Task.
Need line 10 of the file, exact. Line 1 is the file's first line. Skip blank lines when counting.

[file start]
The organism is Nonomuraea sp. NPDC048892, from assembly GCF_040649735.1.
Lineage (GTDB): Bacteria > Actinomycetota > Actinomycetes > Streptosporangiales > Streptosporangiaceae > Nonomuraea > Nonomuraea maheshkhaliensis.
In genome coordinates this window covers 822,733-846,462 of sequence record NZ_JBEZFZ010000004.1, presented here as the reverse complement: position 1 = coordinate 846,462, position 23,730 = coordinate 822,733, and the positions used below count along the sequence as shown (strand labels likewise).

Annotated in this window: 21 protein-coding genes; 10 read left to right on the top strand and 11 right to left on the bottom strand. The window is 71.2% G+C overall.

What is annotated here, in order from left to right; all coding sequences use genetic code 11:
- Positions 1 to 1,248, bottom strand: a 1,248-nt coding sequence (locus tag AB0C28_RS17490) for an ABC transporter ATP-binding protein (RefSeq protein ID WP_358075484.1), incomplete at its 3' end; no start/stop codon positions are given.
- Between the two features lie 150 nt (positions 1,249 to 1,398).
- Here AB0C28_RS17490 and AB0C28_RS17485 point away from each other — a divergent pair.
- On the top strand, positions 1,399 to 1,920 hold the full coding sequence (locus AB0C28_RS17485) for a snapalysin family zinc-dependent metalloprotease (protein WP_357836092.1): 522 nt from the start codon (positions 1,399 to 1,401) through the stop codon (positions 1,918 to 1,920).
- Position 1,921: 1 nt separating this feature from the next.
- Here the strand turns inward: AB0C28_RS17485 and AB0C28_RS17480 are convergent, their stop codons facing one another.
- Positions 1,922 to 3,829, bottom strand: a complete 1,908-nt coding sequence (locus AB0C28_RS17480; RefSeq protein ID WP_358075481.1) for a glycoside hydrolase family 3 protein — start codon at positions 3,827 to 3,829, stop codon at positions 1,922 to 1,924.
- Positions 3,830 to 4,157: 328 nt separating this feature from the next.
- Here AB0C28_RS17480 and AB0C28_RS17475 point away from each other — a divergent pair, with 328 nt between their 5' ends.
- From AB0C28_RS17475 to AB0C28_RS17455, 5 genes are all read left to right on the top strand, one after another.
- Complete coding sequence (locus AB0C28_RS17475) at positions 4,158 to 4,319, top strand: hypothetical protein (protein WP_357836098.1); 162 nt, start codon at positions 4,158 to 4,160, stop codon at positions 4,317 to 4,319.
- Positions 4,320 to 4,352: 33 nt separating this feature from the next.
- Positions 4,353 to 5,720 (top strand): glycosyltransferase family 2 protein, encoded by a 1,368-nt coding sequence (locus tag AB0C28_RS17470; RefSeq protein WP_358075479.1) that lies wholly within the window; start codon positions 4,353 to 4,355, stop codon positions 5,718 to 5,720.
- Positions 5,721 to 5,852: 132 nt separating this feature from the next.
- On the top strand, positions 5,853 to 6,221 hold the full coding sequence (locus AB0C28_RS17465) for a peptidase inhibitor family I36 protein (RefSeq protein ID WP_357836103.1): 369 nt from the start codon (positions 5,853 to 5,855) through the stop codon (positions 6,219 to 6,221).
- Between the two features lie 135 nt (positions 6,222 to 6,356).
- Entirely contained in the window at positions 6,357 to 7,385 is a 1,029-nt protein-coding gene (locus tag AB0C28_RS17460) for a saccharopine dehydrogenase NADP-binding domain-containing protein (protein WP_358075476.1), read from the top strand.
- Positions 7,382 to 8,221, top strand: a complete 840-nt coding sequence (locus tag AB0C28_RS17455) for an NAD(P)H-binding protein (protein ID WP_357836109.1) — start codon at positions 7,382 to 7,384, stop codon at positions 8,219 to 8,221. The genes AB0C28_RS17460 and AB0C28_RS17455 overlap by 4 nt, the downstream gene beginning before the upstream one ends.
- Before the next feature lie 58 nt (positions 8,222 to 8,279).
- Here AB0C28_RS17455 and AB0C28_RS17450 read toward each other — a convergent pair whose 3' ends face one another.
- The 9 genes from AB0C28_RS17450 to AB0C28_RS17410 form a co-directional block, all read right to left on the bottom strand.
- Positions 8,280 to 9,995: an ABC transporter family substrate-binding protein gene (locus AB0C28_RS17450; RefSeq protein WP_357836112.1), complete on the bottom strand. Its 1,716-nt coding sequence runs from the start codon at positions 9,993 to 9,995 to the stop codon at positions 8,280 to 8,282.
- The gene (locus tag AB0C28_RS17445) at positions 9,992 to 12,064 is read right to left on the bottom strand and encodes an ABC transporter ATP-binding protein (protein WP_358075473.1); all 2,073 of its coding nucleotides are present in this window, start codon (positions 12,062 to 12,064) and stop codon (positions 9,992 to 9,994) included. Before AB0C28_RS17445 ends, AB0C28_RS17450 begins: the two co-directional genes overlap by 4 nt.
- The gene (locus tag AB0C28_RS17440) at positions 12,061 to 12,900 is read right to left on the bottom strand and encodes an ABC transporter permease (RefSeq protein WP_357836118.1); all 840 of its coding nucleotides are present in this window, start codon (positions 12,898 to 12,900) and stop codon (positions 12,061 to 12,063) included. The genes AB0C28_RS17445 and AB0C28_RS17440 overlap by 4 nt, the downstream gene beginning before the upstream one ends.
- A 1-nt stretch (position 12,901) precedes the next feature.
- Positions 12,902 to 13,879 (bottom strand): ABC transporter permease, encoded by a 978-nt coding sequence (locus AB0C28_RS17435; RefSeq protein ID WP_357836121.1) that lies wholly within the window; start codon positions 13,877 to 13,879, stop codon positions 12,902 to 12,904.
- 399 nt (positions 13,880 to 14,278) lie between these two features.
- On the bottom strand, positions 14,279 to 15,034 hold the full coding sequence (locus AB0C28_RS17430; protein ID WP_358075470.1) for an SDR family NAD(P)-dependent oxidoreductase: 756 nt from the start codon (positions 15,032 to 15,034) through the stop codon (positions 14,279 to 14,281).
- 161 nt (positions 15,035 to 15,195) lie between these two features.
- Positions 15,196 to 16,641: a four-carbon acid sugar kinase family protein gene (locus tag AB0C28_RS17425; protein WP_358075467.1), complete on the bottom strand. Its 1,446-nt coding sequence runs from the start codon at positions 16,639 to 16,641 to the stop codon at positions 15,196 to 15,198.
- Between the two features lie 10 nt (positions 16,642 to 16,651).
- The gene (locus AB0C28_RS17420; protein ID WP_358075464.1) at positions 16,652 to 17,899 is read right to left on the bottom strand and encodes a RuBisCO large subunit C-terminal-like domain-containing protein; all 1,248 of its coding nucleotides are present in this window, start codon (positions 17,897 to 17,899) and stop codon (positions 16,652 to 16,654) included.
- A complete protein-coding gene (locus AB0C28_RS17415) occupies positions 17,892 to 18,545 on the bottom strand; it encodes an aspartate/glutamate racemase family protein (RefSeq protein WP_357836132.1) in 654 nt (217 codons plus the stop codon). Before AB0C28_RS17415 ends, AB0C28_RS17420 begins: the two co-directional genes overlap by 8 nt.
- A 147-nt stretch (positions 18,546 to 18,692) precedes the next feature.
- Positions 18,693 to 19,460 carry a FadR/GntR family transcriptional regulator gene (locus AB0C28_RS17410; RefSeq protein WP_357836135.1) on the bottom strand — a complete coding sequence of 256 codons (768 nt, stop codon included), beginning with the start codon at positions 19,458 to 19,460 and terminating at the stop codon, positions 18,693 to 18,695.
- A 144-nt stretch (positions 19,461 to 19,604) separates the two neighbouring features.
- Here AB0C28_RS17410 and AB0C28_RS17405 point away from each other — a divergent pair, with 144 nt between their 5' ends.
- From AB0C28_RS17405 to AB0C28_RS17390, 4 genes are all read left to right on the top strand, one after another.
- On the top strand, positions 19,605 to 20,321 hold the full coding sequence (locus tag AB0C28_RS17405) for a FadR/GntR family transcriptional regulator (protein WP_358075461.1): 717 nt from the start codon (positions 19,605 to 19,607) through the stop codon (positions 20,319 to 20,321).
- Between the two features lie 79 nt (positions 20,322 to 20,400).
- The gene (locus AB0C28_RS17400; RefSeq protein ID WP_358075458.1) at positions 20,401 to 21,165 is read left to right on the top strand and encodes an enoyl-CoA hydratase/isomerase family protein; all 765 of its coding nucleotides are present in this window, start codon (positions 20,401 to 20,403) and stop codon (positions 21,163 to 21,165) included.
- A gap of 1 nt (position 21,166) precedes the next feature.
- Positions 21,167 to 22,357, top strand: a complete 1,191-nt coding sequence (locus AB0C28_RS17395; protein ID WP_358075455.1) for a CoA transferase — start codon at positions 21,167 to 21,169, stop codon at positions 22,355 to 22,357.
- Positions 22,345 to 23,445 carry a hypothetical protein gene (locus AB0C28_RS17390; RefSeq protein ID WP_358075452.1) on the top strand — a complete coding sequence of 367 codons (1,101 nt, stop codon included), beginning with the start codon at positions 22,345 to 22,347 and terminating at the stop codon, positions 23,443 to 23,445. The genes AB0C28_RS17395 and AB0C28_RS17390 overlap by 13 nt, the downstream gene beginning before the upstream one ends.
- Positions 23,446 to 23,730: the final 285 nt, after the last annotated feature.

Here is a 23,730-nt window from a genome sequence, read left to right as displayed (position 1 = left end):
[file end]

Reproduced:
- Position 1,921: 1 nt separating this feature from the next.